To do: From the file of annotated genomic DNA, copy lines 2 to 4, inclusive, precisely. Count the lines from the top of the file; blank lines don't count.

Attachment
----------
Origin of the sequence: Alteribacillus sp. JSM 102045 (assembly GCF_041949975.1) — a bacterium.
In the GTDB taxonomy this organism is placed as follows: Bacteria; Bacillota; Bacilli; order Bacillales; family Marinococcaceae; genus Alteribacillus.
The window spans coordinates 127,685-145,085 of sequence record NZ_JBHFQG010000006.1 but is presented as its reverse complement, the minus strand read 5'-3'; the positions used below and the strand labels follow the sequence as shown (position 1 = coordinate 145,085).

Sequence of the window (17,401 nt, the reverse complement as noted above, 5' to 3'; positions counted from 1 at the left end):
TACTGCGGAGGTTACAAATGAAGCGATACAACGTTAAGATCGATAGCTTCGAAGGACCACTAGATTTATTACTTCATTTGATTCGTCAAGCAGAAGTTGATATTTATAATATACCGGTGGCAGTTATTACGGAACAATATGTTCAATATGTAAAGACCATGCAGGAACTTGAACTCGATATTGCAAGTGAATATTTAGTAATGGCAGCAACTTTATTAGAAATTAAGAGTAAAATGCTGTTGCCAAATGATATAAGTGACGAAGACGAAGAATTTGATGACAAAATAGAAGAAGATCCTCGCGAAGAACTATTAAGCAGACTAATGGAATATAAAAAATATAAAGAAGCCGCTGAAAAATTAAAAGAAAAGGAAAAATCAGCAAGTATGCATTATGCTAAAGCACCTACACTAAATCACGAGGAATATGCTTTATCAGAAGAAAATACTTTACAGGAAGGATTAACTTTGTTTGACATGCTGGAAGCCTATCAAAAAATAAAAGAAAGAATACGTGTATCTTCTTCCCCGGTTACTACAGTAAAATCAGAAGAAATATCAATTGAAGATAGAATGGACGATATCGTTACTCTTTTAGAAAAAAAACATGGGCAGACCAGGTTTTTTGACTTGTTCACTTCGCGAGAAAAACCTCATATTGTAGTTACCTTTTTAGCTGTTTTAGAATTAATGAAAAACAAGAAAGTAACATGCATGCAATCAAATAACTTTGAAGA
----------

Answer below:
In the GTDB taxonomy this organism is placed as follows: Bacteria; Bacillota; Bacilli; order Bacillales; family Marinococcaceae; genus Alteribacillus.
The window spans coordinates 127,685-145,085 of sequence record NZ_JBHFQG010000006.1 but is presented as its reverse complement, the minus strand read 5'-3'; the positions used below and the strand labels follow the sequence as shown (position 1 = coordinate 145,085).

Sequence of the window (17,401 nt, the reverse complement as noted above, 5' to 3'; positions counted from 1 at the left end):